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3 minutes ago, Baljinderthecrow said:

Does the AQ also take course load and difficulty into consideration? For e.g. If I take above a full course load each year, take many difficult upper year bio courses, and have multiple 0 credit courses (research practicums) with a 90% GPA, then will I get a higher AQ score than someone who took a normal full course load in a humanities program, just took the basic prereqs for UBC, has no 0 credit courses, and also has a 90% GPA?

I don't know if it's fortunate or unfortunate (heated debate to this day), but UBC doesn't care.  Your AQ is solely coming from your OGPA or AGPA (if applicable).

However, I am speculating this is only true pre-interview.  It is true that your AQ is determined by your OGPA/AGPA, but for post-interview evaluations, adcom looks at everything.  THAT is when they truly look at your academics in detail.  For example, did applicant X take a full course load?  Did they have a stable GPA throughout their years, a decreasing trend, or an increasing trend?  If they lack recommended premed courses (AKA the old prerequisites), does their MCAT compensate?

Bottom line:  I believe it does matter how you choose your courses and how you obtained your overall academic average.

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3 hours ago, Baljinderthecrow said:

Does the AQ also take course load and difficulty into consideration? For e.g. If I take above a full course load each year, take many difficult upper year bio courses, and have multiple 0 credit courses (research practicums) with a 90% GPA, then will I get a higher AQ score than someone who took a normal full course load in a humanities program, just took the basic prereqs for UBC, has no 0 credit courses, and also has a 90% GPA?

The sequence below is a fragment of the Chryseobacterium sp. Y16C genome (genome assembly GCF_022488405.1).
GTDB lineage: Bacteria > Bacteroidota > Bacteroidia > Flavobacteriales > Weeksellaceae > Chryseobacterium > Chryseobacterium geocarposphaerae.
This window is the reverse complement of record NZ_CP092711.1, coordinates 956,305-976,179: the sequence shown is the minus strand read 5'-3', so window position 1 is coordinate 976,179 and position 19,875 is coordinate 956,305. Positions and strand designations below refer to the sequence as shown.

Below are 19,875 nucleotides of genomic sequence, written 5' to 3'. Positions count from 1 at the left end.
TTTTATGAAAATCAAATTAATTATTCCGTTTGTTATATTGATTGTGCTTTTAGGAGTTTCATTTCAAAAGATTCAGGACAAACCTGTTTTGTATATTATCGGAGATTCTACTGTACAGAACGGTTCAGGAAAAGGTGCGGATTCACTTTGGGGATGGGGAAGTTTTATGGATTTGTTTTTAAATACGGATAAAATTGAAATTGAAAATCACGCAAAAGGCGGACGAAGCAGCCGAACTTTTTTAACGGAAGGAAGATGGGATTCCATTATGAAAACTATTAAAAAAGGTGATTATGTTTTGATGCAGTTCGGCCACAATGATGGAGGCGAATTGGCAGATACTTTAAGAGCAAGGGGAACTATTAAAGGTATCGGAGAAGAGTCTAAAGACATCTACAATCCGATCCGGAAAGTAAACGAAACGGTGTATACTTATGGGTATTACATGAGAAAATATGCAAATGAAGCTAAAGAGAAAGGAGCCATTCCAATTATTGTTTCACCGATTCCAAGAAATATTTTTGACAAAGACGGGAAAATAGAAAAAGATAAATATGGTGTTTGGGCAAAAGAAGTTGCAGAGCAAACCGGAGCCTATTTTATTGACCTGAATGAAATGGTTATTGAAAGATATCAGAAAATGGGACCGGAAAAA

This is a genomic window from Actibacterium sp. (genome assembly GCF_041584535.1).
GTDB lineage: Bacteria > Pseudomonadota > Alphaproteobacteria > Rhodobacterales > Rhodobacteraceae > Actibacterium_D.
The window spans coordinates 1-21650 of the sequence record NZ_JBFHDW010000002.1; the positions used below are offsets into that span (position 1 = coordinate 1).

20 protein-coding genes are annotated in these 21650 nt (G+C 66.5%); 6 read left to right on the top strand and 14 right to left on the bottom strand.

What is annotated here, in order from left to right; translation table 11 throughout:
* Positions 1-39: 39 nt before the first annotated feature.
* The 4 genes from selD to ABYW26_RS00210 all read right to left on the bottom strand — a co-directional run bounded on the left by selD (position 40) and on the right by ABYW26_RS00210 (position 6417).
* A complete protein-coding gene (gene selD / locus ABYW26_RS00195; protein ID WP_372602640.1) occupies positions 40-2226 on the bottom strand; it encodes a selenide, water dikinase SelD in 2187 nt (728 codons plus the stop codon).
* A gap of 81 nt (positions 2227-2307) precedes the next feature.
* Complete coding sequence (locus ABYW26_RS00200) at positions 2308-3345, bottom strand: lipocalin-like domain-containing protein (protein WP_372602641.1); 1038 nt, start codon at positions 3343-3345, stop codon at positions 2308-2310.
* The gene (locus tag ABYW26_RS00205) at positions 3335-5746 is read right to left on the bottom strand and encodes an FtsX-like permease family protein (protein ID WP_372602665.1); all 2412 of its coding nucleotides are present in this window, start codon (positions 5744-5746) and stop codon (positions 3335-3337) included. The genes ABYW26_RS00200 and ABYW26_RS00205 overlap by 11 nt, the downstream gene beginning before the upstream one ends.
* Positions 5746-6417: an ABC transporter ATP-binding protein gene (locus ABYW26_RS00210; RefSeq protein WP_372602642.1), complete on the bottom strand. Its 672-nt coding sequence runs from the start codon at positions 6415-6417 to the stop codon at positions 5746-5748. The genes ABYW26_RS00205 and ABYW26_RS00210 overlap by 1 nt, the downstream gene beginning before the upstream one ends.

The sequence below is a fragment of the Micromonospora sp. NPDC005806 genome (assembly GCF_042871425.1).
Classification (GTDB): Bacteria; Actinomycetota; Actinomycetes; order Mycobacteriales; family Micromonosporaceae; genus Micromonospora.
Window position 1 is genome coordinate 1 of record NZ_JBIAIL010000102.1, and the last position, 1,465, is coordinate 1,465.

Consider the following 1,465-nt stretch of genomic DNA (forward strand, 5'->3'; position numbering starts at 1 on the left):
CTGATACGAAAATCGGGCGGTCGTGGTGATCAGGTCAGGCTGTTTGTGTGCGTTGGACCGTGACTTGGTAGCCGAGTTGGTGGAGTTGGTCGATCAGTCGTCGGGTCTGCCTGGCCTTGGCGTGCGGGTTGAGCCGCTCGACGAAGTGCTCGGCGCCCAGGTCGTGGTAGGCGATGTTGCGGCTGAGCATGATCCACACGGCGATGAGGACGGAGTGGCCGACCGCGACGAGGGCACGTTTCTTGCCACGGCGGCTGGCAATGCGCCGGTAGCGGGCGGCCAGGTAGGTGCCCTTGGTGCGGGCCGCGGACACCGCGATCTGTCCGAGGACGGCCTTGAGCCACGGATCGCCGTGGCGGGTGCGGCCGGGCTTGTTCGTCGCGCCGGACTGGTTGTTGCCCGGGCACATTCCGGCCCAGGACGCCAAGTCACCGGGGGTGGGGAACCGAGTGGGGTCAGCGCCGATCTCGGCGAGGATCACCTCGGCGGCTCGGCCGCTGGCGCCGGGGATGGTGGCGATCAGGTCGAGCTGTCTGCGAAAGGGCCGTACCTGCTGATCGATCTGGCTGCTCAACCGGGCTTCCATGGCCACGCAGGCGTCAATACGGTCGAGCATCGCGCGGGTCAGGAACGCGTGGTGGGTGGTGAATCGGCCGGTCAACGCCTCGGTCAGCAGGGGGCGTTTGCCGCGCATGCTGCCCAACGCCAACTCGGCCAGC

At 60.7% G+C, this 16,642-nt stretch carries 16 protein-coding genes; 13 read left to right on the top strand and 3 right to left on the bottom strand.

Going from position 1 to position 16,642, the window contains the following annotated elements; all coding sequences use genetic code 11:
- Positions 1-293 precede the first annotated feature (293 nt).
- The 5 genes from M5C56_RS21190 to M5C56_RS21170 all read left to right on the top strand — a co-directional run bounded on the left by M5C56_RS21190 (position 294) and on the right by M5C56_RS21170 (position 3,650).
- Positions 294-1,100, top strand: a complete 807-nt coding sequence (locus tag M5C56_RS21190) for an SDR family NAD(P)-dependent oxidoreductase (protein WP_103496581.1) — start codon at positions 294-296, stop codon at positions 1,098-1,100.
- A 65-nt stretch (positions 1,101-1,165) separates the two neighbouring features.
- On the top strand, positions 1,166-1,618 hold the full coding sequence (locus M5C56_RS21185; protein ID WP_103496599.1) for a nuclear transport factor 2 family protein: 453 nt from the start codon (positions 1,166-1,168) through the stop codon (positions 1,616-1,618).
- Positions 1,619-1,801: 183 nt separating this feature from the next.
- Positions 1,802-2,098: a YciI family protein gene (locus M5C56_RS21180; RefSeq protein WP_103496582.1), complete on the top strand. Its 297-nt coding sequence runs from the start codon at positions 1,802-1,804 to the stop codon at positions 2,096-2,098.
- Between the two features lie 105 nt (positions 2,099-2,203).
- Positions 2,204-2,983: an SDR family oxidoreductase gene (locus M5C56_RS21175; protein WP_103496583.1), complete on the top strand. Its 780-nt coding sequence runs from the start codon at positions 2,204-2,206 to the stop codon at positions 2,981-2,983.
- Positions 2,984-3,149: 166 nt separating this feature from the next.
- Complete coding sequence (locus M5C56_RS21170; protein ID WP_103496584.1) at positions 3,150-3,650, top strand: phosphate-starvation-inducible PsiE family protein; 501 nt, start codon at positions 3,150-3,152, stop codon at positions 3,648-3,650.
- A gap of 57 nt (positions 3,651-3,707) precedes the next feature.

They don't take the difficulty of courses into account pre interview for AQ score.

It's also important to remember that difficulty is subjective and science-based degrees in general are not inherently more difficult or more deserving of an interview.

Achieving a 90% average in many humanities programs would be just as impressive to me as someone achieving 90% in a biology or sciences program. That's a difficult GPA to achieve in any program. I have taken plenty of humanities courses that had low averages rivalling the low averages in difficult pre-req science courses that I took. Many of my studio, writing and research courses also took considerably more effort and investment than my science courses. I agree with @Neurophiliac that post-interview it's therefore probably a lot more about stable GPA or GPA trends, demonstrated ability to handle science content (MCAT or courses), etc. And of course, what you do with the rest of your time (employment? volunteering? hobbies? etc) also matters a lot.

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By the way:

Quote

Post-Interview: All aspects of applicants’ files are looked at. The Admissions Selection Committee will consider that applicants, whatever their particular academic background, have demonstrated they are likely to perform well in the rigorous curriculum and case-based format of the program. Assessment of academic performance also includes reviewing trends in grades from year to year as well as senior undergraduate and graduate level achievements completed by application deadline.